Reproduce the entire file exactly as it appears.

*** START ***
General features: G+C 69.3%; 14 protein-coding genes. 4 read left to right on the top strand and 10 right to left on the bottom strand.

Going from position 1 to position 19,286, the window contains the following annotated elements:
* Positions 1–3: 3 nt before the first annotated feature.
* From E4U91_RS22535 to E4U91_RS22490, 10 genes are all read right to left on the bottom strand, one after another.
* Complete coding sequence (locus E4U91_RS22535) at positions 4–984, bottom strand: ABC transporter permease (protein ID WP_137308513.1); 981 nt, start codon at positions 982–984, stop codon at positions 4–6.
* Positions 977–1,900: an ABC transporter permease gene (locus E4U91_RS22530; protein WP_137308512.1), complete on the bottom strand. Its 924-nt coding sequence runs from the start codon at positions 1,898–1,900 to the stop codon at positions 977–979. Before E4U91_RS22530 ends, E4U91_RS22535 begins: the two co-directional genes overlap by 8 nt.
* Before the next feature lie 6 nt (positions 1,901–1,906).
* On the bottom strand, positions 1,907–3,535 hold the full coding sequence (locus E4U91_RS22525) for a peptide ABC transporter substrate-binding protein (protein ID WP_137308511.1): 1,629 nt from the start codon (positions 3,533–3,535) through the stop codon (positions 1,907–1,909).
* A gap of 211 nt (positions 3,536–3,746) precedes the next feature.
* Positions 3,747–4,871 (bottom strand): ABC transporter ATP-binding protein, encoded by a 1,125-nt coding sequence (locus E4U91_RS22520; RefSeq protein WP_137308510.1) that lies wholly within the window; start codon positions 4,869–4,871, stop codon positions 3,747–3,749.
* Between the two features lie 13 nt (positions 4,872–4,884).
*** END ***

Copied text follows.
General features: G+C 69.3%; 14 protein-coding genes. 4 read left to right on the top strand and 10 right to left on the bottom strand.

Going from position 1 to position 19,286, the window contains the following annotated elements:
* Positions 1–3: 3 nt before the first annotated feature.
* From E4U91_RS22535 to E4U91_RS22490, 10 genes are all read right to left on the bottom strand, one after another.
* Complete coding sequence (locus E4U91_RS22535) at positions 4–984, bottom strand: ABC transporter permease (protein ID WP_137308513.1); 981 nt, start codon at positions 982–984, stop codon at positions 4–6.
* Positions 977–1,900: an ABC transporter permease gene (locus E4U91_RS22530; protein WP_137308512.1), complete on the bottom strand. Its 924-nt coding sequence runs from the start codon at positions 1,898–1,900 to the stop codon at positions 977–979. Before E4U91_RS22530 ends, E4U91_RS22535 begins: the two co-directional genes overlap by 8 nt.
* Before the next feature lie 6 nt (positions 1,901–1,906).
* On the bottom strand, positions 1,907–3,535 hold the full coding sequence (locus E4U91_RS22525) for a peptide ABC transporter substrate-binding protein (protein ID WP_137308511.1): 1,629 nt from the start codon (positions 3,533–3,535) through the stop codon (positions 1,907–1,909).
* A gap of 211 nt (positions 3,536–3,746) precedes the next feature.
* Positions 3,747–4,871 (bottom strand): ABC transporter ATP-binding protein, encoded by a 1,125-nt coding sequence (locus E4U91_RS22520; RefSeq protein WP_137308510.1) that lies wholly within the window; start codon positions 4,869–4,871, stop codon positions 3,747–3,749.
* Between the two features lie 13 nt (positions 4,872–4,884).